“We look forward to the final ordination next year. There are not enough people going into the priesthood so to personally know someone like Nick – he’s an amazing young man and he’s going to make a wonderful priest,” said Huntley.
Deacon Adam will spend his transitional year at Jackson St. Richard Parish.

The Episcopal Ordination and Installation of Bishop-elect Louis F. Kihneman III

Bishop Kihneman

Bishop Kihneman

The Episcopal Ordination and Installation of Bishop-elect Louis F. Kihneman III as Fourth Bishop of Biloxi has been rescheduled for Friday, April 28 at 2 p.m. at Nativity of the Blessed Virgin Mary Cathedral in Biloxi, 870 Howard Avenue.
Vespers will be held on Thursday, April 27 at 7pm.
Pope Francis named Msgr. Louis Kihneman to serve as the fourth Bishop of Biloxi on Dec. 16, 2016 and Bishop-elect Kihneman’s ordination and installation was originally scheduled to take place on Feb. 17, but had to be postponed due to health reasons.

Youth News

SOUTHAVEN – Each year Sacred Heart School students buy paper links for a nickel each and donate the money to a different charity. The children raised a little more than $2,000. This year the money will help the United Way volunteer program. A group of United Way volunteers plans to install running water and electricity in the home of a client of Sacred Heart Southern Missions Social Services.  (Photos by Sr. Margaret Sue Broker)

JACKSON – St. Richard Pre-K students threw beads and candy to the crowd of spectators that lined up for their annual Mardi Gras parade.

VICKSBURG – “King” Sam Armstrong and “Queen” Luella Lambiotte lead the preschool, Montessori and kindergarten classes in the annual Mardi Gras parade outside of Vicksburg Catholic School. Mardi Gras, celebrated on the Tuesday before Ash Wednesday, was traditionally a day to celebrate and eat sweets and meats before the fasting of Lent began. (photo by Ann Robertson)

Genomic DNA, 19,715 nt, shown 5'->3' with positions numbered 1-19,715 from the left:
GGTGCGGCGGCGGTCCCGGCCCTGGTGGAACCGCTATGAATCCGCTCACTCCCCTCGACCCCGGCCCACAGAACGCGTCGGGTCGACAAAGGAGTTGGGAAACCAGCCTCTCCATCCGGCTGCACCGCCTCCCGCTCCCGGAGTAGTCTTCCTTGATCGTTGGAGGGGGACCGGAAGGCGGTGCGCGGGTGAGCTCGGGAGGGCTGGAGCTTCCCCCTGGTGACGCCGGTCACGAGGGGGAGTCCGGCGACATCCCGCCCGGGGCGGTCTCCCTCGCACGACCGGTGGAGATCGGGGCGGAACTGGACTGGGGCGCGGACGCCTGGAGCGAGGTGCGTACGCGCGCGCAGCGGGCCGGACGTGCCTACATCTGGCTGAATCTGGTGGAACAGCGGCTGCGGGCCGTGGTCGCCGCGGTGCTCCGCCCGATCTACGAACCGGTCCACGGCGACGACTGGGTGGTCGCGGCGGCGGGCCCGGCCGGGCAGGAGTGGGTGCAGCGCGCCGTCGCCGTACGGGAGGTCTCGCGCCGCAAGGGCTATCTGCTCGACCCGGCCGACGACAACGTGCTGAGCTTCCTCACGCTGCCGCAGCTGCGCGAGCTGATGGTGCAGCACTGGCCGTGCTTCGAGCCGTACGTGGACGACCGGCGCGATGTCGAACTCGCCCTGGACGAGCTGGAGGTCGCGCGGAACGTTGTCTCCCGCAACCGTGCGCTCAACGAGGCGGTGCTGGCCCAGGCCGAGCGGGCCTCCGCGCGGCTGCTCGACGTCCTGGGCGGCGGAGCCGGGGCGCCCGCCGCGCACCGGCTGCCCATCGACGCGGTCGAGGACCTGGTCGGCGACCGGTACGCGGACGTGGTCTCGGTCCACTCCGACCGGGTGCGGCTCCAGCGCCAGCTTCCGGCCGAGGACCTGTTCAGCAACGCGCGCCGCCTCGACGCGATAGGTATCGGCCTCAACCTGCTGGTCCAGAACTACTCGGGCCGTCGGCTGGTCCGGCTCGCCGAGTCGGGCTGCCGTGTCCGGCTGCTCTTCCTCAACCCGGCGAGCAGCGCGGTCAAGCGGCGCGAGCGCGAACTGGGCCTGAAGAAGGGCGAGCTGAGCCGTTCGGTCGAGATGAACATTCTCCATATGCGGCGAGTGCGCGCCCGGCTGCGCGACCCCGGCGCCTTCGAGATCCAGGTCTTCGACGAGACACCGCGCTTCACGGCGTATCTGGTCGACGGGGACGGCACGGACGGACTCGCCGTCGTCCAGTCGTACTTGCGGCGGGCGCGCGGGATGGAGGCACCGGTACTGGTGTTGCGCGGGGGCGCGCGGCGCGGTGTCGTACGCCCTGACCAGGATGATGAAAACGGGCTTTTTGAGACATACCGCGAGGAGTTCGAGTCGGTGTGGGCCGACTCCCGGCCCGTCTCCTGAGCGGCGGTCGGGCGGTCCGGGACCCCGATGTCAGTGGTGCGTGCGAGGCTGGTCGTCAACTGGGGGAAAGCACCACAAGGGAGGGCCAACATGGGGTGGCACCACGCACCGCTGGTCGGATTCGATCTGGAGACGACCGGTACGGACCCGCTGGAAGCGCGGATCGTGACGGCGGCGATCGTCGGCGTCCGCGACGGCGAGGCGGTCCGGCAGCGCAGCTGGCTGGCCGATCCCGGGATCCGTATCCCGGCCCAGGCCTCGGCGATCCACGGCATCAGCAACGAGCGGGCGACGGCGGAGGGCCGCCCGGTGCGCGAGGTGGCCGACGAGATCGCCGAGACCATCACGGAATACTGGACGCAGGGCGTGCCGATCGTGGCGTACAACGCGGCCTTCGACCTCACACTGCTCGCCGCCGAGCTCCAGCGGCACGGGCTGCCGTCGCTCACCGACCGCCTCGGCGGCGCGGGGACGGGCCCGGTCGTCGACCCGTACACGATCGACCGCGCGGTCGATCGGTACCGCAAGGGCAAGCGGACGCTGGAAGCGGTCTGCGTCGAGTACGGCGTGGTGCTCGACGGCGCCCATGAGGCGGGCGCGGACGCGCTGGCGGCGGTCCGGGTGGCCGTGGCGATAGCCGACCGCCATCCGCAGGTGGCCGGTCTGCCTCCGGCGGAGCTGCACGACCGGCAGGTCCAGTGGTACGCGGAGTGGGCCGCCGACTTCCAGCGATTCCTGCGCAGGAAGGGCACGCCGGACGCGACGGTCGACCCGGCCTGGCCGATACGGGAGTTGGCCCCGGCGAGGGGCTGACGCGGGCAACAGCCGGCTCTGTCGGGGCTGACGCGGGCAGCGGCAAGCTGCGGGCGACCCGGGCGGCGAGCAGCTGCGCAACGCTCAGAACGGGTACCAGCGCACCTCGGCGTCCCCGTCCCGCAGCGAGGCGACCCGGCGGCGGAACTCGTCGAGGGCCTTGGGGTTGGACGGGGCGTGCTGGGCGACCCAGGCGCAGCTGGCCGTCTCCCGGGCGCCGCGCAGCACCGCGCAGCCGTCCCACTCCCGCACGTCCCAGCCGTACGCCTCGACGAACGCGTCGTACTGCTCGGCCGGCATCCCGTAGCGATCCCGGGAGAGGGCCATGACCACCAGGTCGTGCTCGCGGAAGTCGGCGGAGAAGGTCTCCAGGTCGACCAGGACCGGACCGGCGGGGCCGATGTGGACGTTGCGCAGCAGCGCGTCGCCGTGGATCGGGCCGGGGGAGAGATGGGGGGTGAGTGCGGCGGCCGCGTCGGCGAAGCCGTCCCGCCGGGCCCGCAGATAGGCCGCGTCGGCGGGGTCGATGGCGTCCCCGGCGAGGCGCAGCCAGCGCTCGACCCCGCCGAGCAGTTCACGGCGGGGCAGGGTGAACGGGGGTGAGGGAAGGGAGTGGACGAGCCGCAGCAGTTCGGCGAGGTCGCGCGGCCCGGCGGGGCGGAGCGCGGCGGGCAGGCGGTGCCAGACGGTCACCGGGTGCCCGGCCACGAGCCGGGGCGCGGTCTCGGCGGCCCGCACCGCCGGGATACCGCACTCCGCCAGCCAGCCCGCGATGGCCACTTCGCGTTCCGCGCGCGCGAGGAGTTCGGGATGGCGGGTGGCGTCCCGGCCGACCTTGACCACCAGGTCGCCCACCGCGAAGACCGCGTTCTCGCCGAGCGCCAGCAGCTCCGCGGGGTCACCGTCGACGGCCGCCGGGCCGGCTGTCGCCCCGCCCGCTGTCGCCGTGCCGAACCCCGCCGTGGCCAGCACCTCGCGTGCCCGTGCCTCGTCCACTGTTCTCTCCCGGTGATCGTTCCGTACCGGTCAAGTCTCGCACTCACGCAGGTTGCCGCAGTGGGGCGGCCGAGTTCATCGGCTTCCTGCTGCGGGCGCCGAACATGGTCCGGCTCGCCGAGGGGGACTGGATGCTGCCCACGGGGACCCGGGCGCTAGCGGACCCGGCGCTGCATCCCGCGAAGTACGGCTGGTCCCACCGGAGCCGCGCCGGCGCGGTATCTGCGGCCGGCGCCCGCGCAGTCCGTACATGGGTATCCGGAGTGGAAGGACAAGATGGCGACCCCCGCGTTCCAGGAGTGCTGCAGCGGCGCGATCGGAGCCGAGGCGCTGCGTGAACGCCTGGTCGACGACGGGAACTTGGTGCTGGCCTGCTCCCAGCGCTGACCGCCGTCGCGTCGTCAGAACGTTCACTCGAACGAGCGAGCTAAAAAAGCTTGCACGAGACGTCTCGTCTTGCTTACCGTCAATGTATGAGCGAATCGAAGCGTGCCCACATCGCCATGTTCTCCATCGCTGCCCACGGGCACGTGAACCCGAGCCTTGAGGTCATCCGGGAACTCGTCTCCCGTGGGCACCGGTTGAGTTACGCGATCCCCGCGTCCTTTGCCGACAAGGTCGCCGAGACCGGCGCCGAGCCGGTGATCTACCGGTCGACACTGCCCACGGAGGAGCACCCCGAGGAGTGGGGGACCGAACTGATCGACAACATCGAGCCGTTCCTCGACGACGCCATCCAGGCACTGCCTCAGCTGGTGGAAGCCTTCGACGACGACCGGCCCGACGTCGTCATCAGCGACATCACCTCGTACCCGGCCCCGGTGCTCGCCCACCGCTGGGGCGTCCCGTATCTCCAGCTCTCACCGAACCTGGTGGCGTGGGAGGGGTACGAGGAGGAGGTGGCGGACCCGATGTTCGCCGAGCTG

MCCOMB– At left, preschool students use art to learn about the Bible in St. Alphonsus’ Parish School of Religion. In right photo, Jessica McMillan, at far right, St. Alphonsus Youth Minister begins Parish School of Religion with a song and dance. (Photos by Connie Harrington)

Deacon Miller returns to celebrate Black History Month

By Maureen Smith
CANTON – Deacon Art Miller wants every person he meets to know how important they are to God. The value of each individual played an important part in his homily for the diocesan Black History Month and Dr. Martin Luther King, Jr. Mass at Holy Child Jesus Parish on Saturday, Feb. 25. Bishop Joseph Kopacz concelebrated the mass with Father Michael O’Brien, pastor at Canton Sacred Heart and Father Jeremy Tobin, OPraem, one of the Norbertines from Raymond. The Knights and Ladies of Peter Claver attended in regalia.
“I enjoyed this program to the highest. It was so uplifting and spiritual,” said Myrtle Otto, parishioner at Holy Child Jesus. “The speaker was dynamic and he needs to come back again, we love him. Just talking about the spirit of where we come from, our ancestors and our goal to keep going and don’t stop supporting our culture – we should always embrace that and teach our children,” she continued.
Tereza Ma, Mississippi Catholic’s production manager, attended the Mass. “Deacon Miller’s speech was intense and his firm but friendly voice danced around. I like how he engaged the audience,” she said. “He spoke about value and he used brilliant example of the $100 bill – even if it is torn in half, stepped on or shredded onto little pieces – it is still a $100 bill – it has the same value,” she continued. Deacon Miller often preaches about what he calls ‘radical love’ which has to do with accepting the grace and power offered only by Christ. “He emphasized in his homily that God sees the best of us no matter what the other people see or say,” said Ma.
Other attendees agreed. “I thought the program was absolutely wonderful. Deacon Miller did a wonderful job in reminding us how important we are. We are very important in the eyes of God and that was a point well made,” said John Conway.